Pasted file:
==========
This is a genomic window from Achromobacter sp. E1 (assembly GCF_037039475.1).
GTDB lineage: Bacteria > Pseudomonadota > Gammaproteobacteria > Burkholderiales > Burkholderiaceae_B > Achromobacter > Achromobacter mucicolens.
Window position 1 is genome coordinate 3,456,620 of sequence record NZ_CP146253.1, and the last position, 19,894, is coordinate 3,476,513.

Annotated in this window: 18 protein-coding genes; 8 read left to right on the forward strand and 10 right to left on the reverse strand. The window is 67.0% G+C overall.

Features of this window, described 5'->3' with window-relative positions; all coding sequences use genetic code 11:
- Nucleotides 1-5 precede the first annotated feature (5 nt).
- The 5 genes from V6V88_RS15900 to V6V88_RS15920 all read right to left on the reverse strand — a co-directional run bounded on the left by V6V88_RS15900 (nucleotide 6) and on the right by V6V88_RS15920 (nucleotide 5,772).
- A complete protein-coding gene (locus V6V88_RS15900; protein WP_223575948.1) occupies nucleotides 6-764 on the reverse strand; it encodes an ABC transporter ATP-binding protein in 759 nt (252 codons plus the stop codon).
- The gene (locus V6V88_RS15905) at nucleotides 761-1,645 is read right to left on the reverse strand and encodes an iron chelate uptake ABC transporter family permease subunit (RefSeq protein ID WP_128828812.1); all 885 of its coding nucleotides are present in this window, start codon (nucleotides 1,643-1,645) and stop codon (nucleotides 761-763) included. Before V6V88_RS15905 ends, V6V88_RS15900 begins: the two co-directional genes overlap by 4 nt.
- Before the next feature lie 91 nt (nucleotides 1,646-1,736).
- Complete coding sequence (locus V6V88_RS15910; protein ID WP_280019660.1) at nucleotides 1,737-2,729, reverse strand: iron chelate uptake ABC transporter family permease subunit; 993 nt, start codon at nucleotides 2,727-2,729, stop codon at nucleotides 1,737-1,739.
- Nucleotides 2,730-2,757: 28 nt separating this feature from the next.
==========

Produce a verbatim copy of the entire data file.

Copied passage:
This is a genomic window from Achromobacter sp. E1 (assembly GCF_037039475.1).
GTDB lineage: Bacteria > Pseudomonadota > Gammaproteobacteria > Burkholderiales > Burkholderiaceae_B > Achromobacter > Achromobacter mucicolens.
Window position 1 is genome coordinate 3,456,620 of sequence record NZ_CP146253.1, and the last position, 19,894, is coordinate 3,476,513.

Annotated in this window: 18 protein-coding genes; 8 read left to right on the forward strand and 10 right to left on the reverse strand. The window is 67.0% G+C overall.

Features of this window, described 5'->3' with window-relative positions; all coding sequences use genetic code 11:
- Nucleotides 1-5 precede the first annotated feature (5 nt).
- The 5 genes from V6V88_RS15900 to V6V88_RS15920 all read right to left on the reverse strand — a co-directional run bounded on the left by V6V88_RS15900 (nucleotide 6) and on the right by V6V88_RS15920 (nucleotide 5,772).
- A complete protein-coding gene (locus V6V88_RS15900; protein WP_223575948.1) occupies nucleotides 6-764 on the reverse strand; it encodes an ABC transporter ATP-binding protein in 759 nt (252 codons plus the stop codon).
- The gene (locus V6V88_RS15905) at nucleotides 761-1,645 is read right to left on the reverse strand and encodes an iron chelate uptake ABC transporter family permease subunit (RefSeq protein ID WP_128828812.1); all 885 of its coding nucleotides are present in this window, start codon (nucleotides 1,643-1,645) and stop codon (nucleotides 761-763) included. Before V6V88_RS15905 ends, V6V88_RS15900 begins: the two co-directional genes overlap by 4 nt.
- Before the next feature lie 91 nt (nucleotides 1,646-1,736).
- Complete coding sequence (locus V6V88_RS15910; protein ID WP_280019660.1) at nucleotides 1,737-2,729, reverse strand: iron chelate uptake ABC transporter family permease subunit; 993 nt, start codon at nucleotides 2,727-2,729, stop codon at nucleotides 1,737-1,739.
- Nucleotides 2,730-2,757: 28 nt separating this feature from the next.